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2021 Treaty Research Scholars Present Findings at Conference

A team of scholars has researched the history of Virginia’s treaties between colonial and native governments.  They will present their findings at the conference to help attendees understand how relationships developed, what the treaties meant to the Europeans and Native Virginians, and how they continue to remain relevant today. 

Dr. Jason Sellers, Associate Professor of History at the University of Mary Washington, will discuss how tribes continued to relate to each other and the English as independent peoples into the early 18th century, despite English efforts to claim exclusive sovereignty for the Crown in a top-down model of colonial relations. Dr. Sellers holds graduate degrees from the University of California, Irvine, and an undergraduate degree from the University of California, Berkeley. He is a cultural and environmental historian of 17th-and 18th-century North America interested in landscapes and bodies and is currently working on a project that explores the interactions of Munsee Indians and European colonists in the 17th-century Hudson Valley. ​

Dr. Edward Ragan, Coordinator for Student Success at Centenary College of Louisiana, will discuss the treaties from a balance of power point of view, showing how the colonies impeded the treaty-making process with the nations from the Tribe’s ground-level view.​ Dr. Ragan received hisB.A. and M.A. from Louisiana State University, Shreveport, and his Ph.D. from Syracuse University.  His dissertation, “Where the Water Ebbs and Flows: Place and Self Among the Rappahannock People,” is a comprehensive early history of the Rappahannock Tribe. He has worked with the Rappahannock Tribe since 1996 on matters of federal acknowledgement and cultural recovery and was the Tribe’s lead historian for their federal acknowledgement project. He has worked with the Chief to develop programs for tribal members and the surrounding non-Indian community, including a community education program and cultural recovery projects.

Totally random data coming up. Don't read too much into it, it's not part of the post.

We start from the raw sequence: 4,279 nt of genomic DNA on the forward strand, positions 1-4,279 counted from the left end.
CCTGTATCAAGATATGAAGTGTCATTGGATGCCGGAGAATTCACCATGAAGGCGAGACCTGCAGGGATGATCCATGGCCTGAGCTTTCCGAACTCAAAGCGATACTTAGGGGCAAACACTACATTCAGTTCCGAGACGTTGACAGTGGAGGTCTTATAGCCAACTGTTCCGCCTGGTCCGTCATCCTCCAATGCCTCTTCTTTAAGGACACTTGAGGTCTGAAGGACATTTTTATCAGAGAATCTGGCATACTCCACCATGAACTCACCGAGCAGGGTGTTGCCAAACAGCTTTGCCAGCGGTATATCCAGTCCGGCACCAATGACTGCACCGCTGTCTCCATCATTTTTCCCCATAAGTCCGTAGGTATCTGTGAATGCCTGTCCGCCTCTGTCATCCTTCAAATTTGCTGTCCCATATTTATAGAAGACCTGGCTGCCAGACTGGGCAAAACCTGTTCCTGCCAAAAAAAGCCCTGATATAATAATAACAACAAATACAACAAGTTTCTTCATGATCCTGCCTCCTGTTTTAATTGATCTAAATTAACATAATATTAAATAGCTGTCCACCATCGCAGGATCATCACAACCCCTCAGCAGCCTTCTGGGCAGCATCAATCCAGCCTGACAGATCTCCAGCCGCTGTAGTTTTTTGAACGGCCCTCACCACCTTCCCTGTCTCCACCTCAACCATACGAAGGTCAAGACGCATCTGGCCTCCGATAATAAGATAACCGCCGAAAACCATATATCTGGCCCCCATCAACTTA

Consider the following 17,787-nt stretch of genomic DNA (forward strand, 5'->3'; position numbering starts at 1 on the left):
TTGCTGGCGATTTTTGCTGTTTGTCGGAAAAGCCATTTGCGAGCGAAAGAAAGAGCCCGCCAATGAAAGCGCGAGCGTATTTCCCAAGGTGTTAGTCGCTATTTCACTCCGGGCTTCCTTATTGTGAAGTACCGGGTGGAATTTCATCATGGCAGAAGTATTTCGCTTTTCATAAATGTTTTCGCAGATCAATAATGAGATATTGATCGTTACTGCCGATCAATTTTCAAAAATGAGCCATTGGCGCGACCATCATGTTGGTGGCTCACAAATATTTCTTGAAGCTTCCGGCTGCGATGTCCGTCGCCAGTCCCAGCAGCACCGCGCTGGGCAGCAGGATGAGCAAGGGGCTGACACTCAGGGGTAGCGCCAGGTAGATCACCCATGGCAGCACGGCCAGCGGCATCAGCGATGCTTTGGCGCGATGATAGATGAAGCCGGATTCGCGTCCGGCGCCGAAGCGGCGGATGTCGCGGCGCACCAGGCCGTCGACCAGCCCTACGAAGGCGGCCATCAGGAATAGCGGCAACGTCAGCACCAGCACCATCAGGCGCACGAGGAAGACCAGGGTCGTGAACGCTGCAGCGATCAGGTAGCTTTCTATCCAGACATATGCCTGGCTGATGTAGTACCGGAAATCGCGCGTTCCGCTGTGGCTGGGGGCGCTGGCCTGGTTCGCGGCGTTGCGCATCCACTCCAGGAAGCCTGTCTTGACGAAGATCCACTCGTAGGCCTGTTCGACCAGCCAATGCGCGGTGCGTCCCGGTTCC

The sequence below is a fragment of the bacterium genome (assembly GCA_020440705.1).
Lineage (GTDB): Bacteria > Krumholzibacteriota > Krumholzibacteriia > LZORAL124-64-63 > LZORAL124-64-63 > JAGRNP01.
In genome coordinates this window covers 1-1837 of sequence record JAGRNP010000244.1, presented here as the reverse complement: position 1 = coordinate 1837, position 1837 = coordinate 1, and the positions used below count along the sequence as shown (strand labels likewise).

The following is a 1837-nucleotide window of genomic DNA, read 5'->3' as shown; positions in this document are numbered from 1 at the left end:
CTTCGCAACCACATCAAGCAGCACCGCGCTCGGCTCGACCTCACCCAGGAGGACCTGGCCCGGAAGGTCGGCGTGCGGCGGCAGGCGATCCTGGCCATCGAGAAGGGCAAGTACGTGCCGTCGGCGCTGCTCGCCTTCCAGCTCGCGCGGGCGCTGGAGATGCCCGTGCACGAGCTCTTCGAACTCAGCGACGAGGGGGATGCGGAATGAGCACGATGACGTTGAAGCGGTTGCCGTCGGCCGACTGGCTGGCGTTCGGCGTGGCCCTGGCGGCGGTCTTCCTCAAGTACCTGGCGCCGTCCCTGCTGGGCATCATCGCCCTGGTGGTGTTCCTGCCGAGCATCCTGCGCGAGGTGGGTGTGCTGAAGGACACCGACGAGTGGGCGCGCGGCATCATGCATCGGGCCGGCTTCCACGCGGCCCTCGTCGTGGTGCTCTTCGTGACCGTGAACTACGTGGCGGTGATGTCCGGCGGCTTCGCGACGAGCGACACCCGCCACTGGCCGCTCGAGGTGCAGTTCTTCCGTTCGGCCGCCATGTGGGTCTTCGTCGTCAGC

Dr. Jessica Taylor, Assistant Professor of Oral and Public History at Virginia Tech, will discuss challenges to Native sovereignty in the Chesapeake, how Native strategies for strengthening land claims and sovereignty developed over time, and how Virginia’s plantation economy led to economically destructive outbursts against Native people like Bacon’s Rebellion.  Dr. Taylor earned her doctorate at the University of Florida and her principal areas of research are oral history, early American history, historic preservation, and Native American history. Her dissertation is entitled: “Certaine Boundes: Indian Peoples, Nations, and Violence in the Seventeenth-Century Chesapeake.”

Dr. Sam Cook, Associate Professor of History, Presidential Advisor on American Indian Initiatives  and Director of American Indian Studies at Virginia Tech, will bridge the common themes of the team’s research to discuss the intention behind the treaties from the European point of view, the agency of the Tribes throughout the centuries to today, and how state and federal recognition is used to European advantage. Dr. Cook holds a PhD from the University of Arizona; his current projects include 1) indigenous natural resource management , traditional ecological knowledge and its relationship to community capacity; 2) collaborative revitalization of Indigenous histories of the New River Valley in response to settler narratives; 3) assessment of the ways in which contemporary Indian nations confront and overcome legal obstacles to the exercise of their inherent sovereign powers.